Lesley’s posts


About Lesley

I am a scientist and a blogger. I have a PhD in the genetics of cardiovascular risk. My Mom died of cancer last year. We learnt a lot and met some amazing people. I want to share with others how to live positively with cancer, and make choices in end-of-life care. My top tip: Ask the difficult questions.

The online private GP


I wasn’t very well last week. This was really rather annoying as we were just back from a lovely holiday in Wales and I had plenty of work to catch up on. So when I woke up on Sunday morning … Continue reading


Do doctors talk about dying?


Many people think that having a conversation about dying is reserved for those with cancer. We tend to forget that there are other, often chronic, illness such as heart failure, which also need careful management of the expectations of end-of-life … Continue reading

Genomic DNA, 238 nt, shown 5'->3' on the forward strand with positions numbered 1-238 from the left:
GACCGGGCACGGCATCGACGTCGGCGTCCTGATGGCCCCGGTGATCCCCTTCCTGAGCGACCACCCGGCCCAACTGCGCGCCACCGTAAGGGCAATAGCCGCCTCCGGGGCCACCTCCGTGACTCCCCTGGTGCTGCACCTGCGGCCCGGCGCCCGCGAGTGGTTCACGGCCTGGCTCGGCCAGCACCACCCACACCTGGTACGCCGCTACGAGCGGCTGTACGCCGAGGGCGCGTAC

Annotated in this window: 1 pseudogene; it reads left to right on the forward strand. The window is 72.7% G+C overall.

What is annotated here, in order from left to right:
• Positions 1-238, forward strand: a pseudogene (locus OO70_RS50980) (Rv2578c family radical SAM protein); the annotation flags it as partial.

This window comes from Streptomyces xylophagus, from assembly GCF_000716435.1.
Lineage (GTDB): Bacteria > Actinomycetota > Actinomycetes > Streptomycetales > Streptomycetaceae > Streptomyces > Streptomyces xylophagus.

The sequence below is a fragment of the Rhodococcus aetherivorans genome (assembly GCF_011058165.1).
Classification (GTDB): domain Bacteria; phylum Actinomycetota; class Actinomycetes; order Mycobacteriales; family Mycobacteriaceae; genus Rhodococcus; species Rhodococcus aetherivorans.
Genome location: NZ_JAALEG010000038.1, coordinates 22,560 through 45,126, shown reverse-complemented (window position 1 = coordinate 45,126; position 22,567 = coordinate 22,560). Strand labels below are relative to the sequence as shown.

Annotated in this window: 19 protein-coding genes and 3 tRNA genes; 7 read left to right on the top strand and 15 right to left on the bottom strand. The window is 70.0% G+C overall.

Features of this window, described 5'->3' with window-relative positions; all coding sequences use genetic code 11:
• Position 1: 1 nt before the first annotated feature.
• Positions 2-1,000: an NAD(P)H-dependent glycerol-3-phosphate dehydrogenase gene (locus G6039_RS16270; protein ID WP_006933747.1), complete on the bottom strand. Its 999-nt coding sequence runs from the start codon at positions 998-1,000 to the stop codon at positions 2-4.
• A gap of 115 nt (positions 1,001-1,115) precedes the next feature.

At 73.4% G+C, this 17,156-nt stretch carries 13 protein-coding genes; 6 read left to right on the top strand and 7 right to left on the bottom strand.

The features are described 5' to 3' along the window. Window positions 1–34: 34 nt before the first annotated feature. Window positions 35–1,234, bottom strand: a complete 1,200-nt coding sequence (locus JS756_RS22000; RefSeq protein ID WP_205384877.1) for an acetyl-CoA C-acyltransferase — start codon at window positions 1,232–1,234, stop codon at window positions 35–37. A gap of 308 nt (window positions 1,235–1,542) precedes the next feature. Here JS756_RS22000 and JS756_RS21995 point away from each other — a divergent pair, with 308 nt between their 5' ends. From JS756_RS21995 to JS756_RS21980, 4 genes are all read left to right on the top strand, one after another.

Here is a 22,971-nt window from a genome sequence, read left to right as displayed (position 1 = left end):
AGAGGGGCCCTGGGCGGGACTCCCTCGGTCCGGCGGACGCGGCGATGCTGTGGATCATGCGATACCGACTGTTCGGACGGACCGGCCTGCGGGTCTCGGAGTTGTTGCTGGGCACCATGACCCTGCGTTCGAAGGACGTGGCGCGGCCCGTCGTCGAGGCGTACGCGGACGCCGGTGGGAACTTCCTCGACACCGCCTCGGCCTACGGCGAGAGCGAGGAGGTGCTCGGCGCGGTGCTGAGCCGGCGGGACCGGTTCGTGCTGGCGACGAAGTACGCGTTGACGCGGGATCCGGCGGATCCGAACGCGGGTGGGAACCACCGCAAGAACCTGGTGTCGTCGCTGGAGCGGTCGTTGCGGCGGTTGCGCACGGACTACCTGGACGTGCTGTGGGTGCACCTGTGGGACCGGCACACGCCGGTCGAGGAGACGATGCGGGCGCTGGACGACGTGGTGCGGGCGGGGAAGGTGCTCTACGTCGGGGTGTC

Who do you turn to when your Mum is dying?


I have very mixed feelings about the support we were offered towards the end of Mom’s life. Everyone was lovely and kind to Mom, but nobody would talk about her dying. Even the Macmillan nurse wouldn’t broach the subject because … Continue reading


The Christmas Gift


I love Christmas. I love the build-up to Christmas. The crazy running around, gift-buying, baking, visiting, carolling, then the peace and quiet of Christmas Day. To reflect on the year, on life, be thankful, happy and sad. Christmas will never … Continue reading


Autumn colours